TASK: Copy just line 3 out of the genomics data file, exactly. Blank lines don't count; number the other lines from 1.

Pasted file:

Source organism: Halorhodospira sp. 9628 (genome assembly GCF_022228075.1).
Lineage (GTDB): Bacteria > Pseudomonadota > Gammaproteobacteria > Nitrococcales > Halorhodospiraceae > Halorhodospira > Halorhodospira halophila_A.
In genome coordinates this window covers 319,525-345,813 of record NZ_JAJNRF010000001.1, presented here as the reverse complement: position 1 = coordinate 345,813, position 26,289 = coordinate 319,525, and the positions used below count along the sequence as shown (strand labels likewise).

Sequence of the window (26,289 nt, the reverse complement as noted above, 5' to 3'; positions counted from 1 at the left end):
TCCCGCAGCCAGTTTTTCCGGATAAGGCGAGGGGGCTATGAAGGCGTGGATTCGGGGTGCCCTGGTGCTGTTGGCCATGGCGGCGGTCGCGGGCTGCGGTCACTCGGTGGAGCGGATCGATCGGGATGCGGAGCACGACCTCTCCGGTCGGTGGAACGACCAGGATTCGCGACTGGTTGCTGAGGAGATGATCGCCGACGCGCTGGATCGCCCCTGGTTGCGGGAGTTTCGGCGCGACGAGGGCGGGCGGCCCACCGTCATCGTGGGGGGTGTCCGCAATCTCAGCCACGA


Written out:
In genome coordinates this window covers 319,525-345,813 of record NZ_JAJNRF010000001.1, presented here as the reverse complement: position 1 = coordinate 345,813, position 26,289 = coordinate 319,525, and the positions used below count along the sequence as shown (strand labels likewise).